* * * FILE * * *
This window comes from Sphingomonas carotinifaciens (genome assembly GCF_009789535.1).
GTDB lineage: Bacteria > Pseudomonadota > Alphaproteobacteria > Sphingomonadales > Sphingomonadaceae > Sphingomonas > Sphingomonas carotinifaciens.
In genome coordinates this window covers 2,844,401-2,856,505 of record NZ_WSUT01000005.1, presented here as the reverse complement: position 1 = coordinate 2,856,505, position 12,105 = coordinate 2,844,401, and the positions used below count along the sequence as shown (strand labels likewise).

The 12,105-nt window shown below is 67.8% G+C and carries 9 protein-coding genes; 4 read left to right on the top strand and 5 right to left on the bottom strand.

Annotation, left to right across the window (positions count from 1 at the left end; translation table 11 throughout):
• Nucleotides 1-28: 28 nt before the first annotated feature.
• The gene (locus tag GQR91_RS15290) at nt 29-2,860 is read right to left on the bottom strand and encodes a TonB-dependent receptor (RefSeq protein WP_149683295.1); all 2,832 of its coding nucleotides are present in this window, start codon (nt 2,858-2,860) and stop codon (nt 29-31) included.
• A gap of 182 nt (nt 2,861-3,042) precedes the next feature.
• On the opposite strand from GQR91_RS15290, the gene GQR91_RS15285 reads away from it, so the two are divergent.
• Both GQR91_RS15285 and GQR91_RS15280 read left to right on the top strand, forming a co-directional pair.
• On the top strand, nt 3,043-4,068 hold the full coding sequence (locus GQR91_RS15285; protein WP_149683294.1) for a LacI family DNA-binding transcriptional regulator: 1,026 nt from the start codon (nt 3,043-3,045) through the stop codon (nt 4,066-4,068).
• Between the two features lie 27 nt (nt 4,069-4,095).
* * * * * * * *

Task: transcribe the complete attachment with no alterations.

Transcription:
This window comes from Sphingomonas carotinifaciens (genome assembly GCF_009789535.1).
GTDB lineage: Bacteria > Pseudomonadota > Alphaproteobacteria > Sphingomonadales > Sphingomonadaceae > Sphingomonas > Sphingomonas carotinifaciens.
In genome coordinates this window covers 2,844,401-2,856,505 of record NZ_WSUT01000005.1, presented here as the reverse complement: position 1 = coordinate 2,856,505, position 12,105 = coordinate 2,844,401, and the positions used below count along the sequence as shown (strand labels likewise).

The 12,105-nt window shown below is 67.8% G+C and carries 9 protein-coding genes; 4 read left to right on the top strand and 5 right to left on the bottom strand.

Annotation, left to right across the window (positions count from 1 at the left end; translation table 11 throughout):
• Nucleotides 1-28: 28 nt before the first annotated feature.
• The gene (locus tag GQR91_RS15290) at nt 29-2,860 is read right to left on the bottom strand and encodes a TonB-dependent receptor (RefSeq protein WP_149683295.1); all 2,832 of its coding nucleotides are present in this window, start codon (nt 2,858-2,860) and stop codon (nt 29-31) included.
• A gap of 182 nt (nt 2,861-3,042) precedes the next feature.
• On the opposite strand from GQR91_RS15290, the gene GQR91_RS15285 reads away from it, so the two are divergent.
• Both GQR91_RS15285 and GQR91_RS15280 read left to right on the top strand, forming a co-directional pair.
• On the top strand, nt 3,043-4,068 hold the full coding sequence (locus GQR91_RS15285; protein WP_149683294.1) for a LacI family DNA-binding transcriptional regulator: 1,026 nt from the start codon (nt 3,043-3,045) through the stop codon (nt 4,066-4,068).
• Between the two features lie 27 nt (nt 4,069-4,095).